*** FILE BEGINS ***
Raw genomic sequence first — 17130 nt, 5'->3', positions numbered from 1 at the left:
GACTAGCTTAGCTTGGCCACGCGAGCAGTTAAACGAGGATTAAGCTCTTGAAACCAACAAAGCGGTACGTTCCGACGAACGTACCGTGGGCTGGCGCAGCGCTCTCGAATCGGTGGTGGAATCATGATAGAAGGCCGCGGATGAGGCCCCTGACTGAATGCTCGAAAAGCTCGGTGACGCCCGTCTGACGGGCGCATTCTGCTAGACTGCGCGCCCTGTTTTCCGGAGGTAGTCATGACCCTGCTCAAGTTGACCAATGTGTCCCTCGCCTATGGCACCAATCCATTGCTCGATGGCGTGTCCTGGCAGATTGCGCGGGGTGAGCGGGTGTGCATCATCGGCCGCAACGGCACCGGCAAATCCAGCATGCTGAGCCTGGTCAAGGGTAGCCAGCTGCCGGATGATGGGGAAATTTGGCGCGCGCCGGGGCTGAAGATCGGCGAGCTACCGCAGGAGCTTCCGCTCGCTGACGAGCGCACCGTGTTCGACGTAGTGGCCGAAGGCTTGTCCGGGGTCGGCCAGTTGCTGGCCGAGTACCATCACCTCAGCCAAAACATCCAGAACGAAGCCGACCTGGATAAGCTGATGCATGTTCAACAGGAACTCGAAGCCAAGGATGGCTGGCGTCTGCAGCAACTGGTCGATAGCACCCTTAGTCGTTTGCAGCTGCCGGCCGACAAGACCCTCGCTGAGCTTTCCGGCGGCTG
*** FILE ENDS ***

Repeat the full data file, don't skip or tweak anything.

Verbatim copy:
Raw genomic sequence first — 17130 nt, 5'->3', positions numbered from 1 at the left:
GACTAGCTTAGCTTGGCCACGCGAGCAGTTAAACGAGGATTAAGCTCTTGAAACCAACAAAGCGGTACGTTCCGACGAACGTACCGTGGGCTGGCGCAGCGCTCTCGAATCGGTGGTGGAATCATGATAGAAGGCCGCGGATGAGGCCCCTGACTGAATGCTCGAAAAGCTCGGTGACGCCCGTCTGACGGGCGCATTCTGCTAGACTGCGCGCCCTGTTTTCCGGAGGTAGTCATGACCCTGCTCAAGTTGACCAATGTGTCCCTCGCCTATGGCACCAATCCATTGCTCGATGGCGTGTCCTGGCAGATTGCGCGGGGTGAGCGGGTGTGCATCATCGGCCGCAACGGCACCGGCAAATCCAGCATGCTGAGCCTGGTCAAGGGTAGCCAGCTGCCGGATGATGGGGAAATTTGGCGCGCGCCGGGGCTGAAGATCGGCGAGCTACCGCAGGAGCTTCCGCTCGCTGACGAGCGCACCGTGTTCGACGTAGTGGCCGAAGGCTTGTCCGGGGTCGGCCAGTTGCTGGCCGAGTACCATCACCTCAGCCAAAACATCCAGAACGAAGCCGACCTGGATAAGCTGATGCATGTTCAACAGGAACTCGAAGCCAAGGATGGCTGGCGTCTGCAGCAACTGGTCGATAGCACCCTTAGTCGTTTGCAGCTGCCGGCCGACAAGACCCTCGCTGAGCTTTCCGGCGGCTG